Hannah: By creating inspiring and future-focussed places of work that aren’t ruled by compliance. It will always be there, so find efficient ways to bookkeep, offshore, process and make a real difference to your clients  – not with traditional advisory, but with simple clear accountability check-ins. 

Ron: By treating them like adults, not making them account for every six minutes of their day. By trusting them to do the right thing, not micro-managing them. By having a purpose driven by an inspiring vision, not just to make a profit but to change the world (or a corner of it). 

To build a firm that is as human as the people inside of it. People are not assets, or resources, they are human beings with all their foibles, strengths and weaknesses. They are knowledge workers, and all knowledge workers are volunteers.

Nicole: I believe you need to create a working environment that is appealing to potential staff members and that will promote growth. It’s not a simple task, but the firm culture is quite important for potential employees. 

Our people are our most important asset in our business, and you need to treat them as such. Of course, adopting digital processes and applications like Xero and Dext also changes the way the staff work, and it provides them with greater opportunities to grow and evolve as individuals. They morph into advisors who are proactive instead of reactive and this is a big motivator.

What are and what should accountants be talking about when they are recruiting?

Hannah: People and how they will interact with clients. What ideas they have for modernising a firm, how they would use technology to improve processes and maximise profits – business questions, more than accounting questions. Gen Z expects a very different approach than millennials.

Erin: Technology they are familiar with, but more importantly how they use it. I try to ask questions to determine whether they let software dictate what they can do, or are they able to take the technology and make it do what they want. 

Also, talk about how we focus on the client relationship. Traditional accountants were stereotypically “number-crunchers” and had “poor people skills”. That isn’t the case anymore. We need to be able to connect with others, and asking questions that focus on those soft skills is incredibly important.

Nicole: You are no longer just checking technical ability. There is a bigger focus on technology, their adaptability and how they interact with tech. It’s vitally important to assess the potential employee’s soft skills, to ascertain their ability to communicate and truly build a relationship with the client. As advisors you become a sounding board and support structure and they need to have those skills.  

Ron: That the firm is an excellent environment in which to invest their intellectual capital. It will earn them a premium and they’ll be well treated. They won’t have to complete a timesheet –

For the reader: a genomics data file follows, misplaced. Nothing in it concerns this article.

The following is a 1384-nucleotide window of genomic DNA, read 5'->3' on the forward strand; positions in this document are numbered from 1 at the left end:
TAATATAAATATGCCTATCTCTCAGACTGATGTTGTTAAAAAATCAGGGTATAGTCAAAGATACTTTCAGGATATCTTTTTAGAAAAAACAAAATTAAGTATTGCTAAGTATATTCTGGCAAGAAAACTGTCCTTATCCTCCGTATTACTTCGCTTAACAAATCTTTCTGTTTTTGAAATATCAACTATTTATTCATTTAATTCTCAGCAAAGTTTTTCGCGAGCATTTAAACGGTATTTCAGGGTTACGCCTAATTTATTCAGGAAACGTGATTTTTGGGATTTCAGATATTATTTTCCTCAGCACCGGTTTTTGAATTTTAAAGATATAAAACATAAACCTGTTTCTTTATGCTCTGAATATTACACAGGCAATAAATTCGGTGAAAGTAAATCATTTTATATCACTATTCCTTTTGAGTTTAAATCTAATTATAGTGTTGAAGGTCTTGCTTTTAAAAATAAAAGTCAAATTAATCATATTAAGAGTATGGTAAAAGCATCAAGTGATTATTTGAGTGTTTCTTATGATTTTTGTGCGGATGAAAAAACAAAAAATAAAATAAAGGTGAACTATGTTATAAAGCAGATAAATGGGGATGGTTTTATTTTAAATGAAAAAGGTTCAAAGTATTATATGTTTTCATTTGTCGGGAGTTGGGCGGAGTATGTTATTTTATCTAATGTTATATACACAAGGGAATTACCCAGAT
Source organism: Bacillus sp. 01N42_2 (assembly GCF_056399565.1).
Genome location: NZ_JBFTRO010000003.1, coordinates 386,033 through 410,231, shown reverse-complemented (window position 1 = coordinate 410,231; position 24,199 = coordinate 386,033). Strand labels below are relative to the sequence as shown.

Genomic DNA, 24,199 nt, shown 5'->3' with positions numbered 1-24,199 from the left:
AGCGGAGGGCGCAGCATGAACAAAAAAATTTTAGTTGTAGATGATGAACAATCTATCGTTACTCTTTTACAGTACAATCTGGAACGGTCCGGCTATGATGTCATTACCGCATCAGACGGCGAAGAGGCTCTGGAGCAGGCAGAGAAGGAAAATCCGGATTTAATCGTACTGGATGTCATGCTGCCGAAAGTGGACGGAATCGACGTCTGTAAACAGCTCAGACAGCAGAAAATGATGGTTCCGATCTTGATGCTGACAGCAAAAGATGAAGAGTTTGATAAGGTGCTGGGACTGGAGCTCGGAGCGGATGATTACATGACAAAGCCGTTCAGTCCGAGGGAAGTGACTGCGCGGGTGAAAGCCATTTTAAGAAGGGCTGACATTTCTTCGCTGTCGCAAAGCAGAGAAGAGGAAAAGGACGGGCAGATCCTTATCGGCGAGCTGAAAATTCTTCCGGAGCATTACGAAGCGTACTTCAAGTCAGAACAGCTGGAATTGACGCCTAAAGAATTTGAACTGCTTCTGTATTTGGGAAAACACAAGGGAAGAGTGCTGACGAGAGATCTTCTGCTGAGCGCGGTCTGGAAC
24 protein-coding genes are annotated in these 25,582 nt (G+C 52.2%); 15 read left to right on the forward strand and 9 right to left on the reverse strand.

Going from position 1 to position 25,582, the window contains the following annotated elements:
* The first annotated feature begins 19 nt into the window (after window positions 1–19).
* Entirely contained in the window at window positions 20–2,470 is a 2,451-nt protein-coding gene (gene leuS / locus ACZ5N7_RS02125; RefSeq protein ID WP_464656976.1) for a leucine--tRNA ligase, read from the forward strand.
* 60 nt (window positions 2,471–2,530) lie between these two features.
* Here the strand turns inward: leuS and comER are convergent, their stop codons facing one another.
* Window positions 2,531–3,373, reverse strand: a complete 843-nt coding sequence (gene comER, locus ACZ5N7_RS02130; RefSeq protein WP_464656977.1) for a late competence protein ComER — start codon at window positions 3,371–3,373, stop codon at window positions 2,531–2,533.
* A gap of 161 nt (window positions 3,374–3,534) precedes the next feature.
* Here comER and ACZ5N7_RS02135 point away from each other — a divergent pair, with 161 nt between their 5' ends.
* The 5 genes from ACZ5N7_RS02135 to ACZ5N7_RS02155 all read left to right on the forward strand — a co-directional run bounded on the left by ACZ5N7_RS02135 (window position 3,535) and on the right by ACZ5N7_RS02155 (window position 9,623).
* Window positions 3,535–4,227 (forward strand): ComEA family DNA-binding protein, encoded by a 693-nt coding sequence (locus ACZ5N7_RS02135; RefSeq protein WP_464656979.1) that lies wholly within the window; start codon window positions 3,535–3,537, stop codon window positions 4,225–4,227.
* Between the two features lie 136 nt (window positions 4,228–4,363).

we understand that the value they can create is not all correlated with the time they spend working, or where that work is performed. We price based upon value created, not time spent. 

Your performance is your review, and we only look at results, not inputs. We have more interesting customers because we are selective about who we serve.

About the Experts 

Erin Vukelich is an Accountant at JCCS PC, who has a decades’ worth of accounting experience. Her rise at JCCS PC started when she took on a role as administrative assistant, while completing her degree in Accounting from the University of Phoenix. After graduating, Erin progressed to the Accounting and Payroll department, where she was asked to build the foundation for the Client Advisory Service department. Erin was instrumental in inspiring Senior Leadership to implement applications like Dext. It’s all part of her ongoing mission to modernise accounting and advisory practice to better serve clients. 

Nicole Rousseau is the Co-Founder and Head of PKF Ignite, the Advisory Arm of PKF – a platform designed to be accessed anytime, anywhere, on any device. To this date, Nicole has been part of a team that has trained and up-skilled over 100 accountants to become true business advisors, as part of their mission to disrupt the accounting industry via cloud and digital technology. This enables business owners control over their business, so they can make informed decisions based on real-time information. 

Hannah Dawson is the Founder and CEO of our partner app, Futrli. Her personal mission is to future proof small businesses with new innovations in forecasting tech. In 2019, Hannah joined a cohort of the world’s finest entrepreneurs and innovators when she was chosen as one of the Maserati 100. Hannah is dedicated to the one hundred and fifty million small businesses that need her support, and believes that by implementing the right technology, she is providing the tools modern businesses need to actualize their goals. 

Ron Baker is a global value pricing expert and the Founder of the VeraSage Institute – the leading think tank for educating professionals internationally. He started his business journey in 1984, with KPMG’s Private Business Advisory Services in San Francisco; since then, he has written a long series of bestselling books and has his own radio show on Voice of America. To this date, Ron has spread his value-pricing message to over 220,000 professionals and has been named on Accounting Today’s 2011 to 2019, Top 100 Most Influential People in the profession. You can follow Ron on Twitter @ronaldbaker.